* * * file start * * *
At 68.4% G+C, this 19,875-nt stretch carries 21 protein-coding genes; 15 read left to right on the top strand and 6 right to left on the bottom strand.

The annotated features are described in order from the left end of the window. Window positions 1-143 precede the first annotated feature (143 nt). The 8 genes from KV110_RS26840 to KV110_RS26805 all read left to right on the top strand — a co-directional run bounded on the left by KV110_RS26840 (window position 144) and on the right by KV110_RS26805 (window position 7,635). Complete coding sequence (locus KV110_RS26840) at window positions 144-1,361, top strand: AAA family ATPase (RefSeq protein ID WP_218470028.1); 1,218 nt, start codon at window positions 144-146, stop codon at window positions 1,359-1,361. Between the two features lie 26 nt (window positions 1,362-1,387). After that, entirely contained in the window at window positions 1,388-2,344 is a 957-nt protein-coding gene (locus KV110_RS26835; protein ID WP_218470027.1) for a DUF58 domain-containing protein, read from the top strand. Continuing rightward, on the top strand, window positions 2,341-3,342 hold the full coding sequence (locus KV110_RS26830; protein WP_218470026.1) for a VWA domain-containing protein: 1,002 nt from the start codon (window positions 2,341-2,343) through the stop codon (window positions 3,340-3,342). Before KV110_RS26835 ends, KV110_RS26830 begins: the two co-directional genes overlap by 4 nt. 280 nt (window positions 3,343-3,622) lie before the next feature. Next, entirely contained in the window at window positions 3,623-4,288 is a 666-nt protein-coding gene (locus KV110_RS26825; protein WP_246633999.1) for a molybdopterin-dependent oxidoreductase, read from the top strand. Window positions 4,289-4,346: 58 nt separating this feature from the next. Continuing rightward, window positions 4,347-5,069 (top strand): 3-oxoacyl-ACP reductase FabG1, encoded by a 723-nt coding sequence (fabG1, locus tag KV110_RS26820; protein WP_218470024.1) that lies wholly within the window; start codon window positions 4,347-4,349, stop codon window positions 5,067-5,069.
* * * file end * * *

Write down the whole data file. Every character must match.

At 68.4% G+C, this 19,875-nt stretch carries 21 protein-coding genes; 15 read left to right on the top strand and 6 right to left on the bottom strand.

The annotated features are described in order from the left end of the window. Window positions 1-143 precede the first annotated feature (143 nt). The 8 genes from KV110_RS26840 to KV110_RS26805 all read left to right on the top strand — a co-directional run bounded on the left by KV110_RS26840 (window position 144) and on the right by KV110_RS26805 (window position 7,635). Complete coding sequence (locus KV110_RS26840) at window positions 144-1,361, top strand: AAA family ATPase (RefSeq protein ID WP_218470028.1); 1,218 nt, start codon at window positions 144-146, stop codon at window positions 1,359-1,361. Between the two features lie 26 nt (window positions 1,362-1,387). After that, entirely contained in the window at window positions 1,388-2,344 is a 957-nt protein-coding gene (locus KV110_RS26835; protein ID WP_218470027.1) for a DUF58 domain-containing protein, read from the top strand. Continuing rightward, on the top strand, window positions 2,341-3,342 hold the full coding sequence (locus KV110_RS26830; protein WP_218470026.1) for a VWA domain-containing protein: 1,002 nt from the start codon (window positions 2,341-2,343) through the stop codon (window positions 3,340-3,342). Before KV110_RS26835 ends, KV110_RS26830 begins: the two co-directional genes overlap by 4 nt. 280 nt (window positions 3,343-3,622) lie before the next feature. Next, entirely contained in the window at window positions 3,623-4,288 is a 666-nt protein-coding gene (locus KV110_RS26825; protein WP_246633999.1) for a molybdopterin-dependent oxidoreductase, read from the top strand. Window positions 4,289-4,346: 58 nt separating this feature from the next. Continuing rightward, window positions 4,347-5,069 (top strand): 3-oxoacyl-ACP reductase FabG1, encoded by a 723-nt coding sequence (fabG1, locus tag KV110_RS26820; protein WP_218470024.1) that lies wholly within the window; start codon window positions 4,347-4,349, stop codon window positions 5,067-5,069.